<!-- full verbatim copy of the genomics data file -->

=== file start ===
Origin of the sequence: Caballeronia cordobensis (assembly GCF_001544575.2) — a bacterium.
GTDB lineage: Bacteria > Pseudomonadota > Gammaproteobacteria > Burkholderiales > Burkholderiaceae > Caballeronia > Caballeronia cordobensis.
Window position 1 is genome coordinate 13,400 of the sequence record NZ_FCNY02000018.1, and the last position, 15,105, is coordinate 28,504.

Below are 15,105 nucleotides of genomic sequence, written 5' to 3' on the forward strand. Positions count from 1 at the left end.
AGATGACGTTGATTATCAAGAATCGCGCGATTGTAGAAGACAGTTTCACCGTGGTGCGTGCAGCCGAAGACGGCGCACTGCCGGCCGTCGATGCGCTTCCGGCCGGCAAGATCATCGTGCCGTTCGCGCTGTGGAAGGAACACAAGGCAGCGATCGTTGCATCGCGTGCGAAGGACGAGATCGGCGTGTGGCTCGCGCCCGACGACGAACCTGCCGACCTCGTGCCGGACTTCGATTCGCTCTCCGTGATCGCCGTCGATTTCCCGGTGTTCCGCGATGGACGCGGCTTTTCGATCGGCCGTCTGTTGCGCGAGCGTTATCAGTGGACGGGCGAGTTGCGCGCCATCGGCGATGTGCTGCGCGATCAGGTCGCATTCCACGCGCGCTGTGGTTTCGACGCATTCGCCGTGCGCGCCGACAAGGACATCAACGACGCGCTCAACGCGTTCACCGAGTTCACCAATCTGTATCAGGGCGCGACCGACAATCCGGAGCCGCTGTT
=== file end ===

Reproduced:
Origin of the sequence: Caballeronia cordobensis (assembly GCF_001544575.2) — a bacterium.
GTDB lineage: Bacteria > Pseudomonadota > Gammaproteobacteria > Burkholderiales > Burkholderiaceae > Caballeronia > Caballeronia cordobensis.
Window position 1 is genome coordinate 13,400 of the sequence record NZ_FCNY02000018.1, and the last position, 15,105, is coordinate 28,504.

Below are 15,105 nucleotides of genomic sequence, written 5' to 3' on the forward strand. Positions count from 1 at the left end.
AGATGACGTTGATTATCAAGAATCGCGCGATTGTAGAAGACAGTTTCACCGTGGTGCGTGCAGCCGAAGACGGCGCACTGCCGGCCGTCGATGCGCTTCCGGCCGGCAAGATCATCGTGCCGTTCGCGCTGTGGAAGGAACACAAGGCAGCGATCGTTGCATCGCGTGCGAAGGACGAGATCGGCGTGTGGCTCGCGCCCGACGACGAACCTGCCGACCTCGTGCCGGACTTCGATTCGCTCTCCGTGATCGCCGTCGATTTCCCGGTGTTCCGCGATGGACGCGGCTTTTCGATCGGCCGTCTGTTGCGCGAGCGTTATCAGTGGACGGGCGAGTTGCGCGCCATCGGCGATGTGCTGCGCGATCAGGTCGCATTCCACGCGCGCTGTGGTTTCGACGCATTCGCCGTGCGCGCCGACAAGGACATCAACGACGCGCTCAACGCGTTCACCGAGTTCACCAATCTGTATCAGGGCGCGACCGACAATCCGGAGCCGCTGTT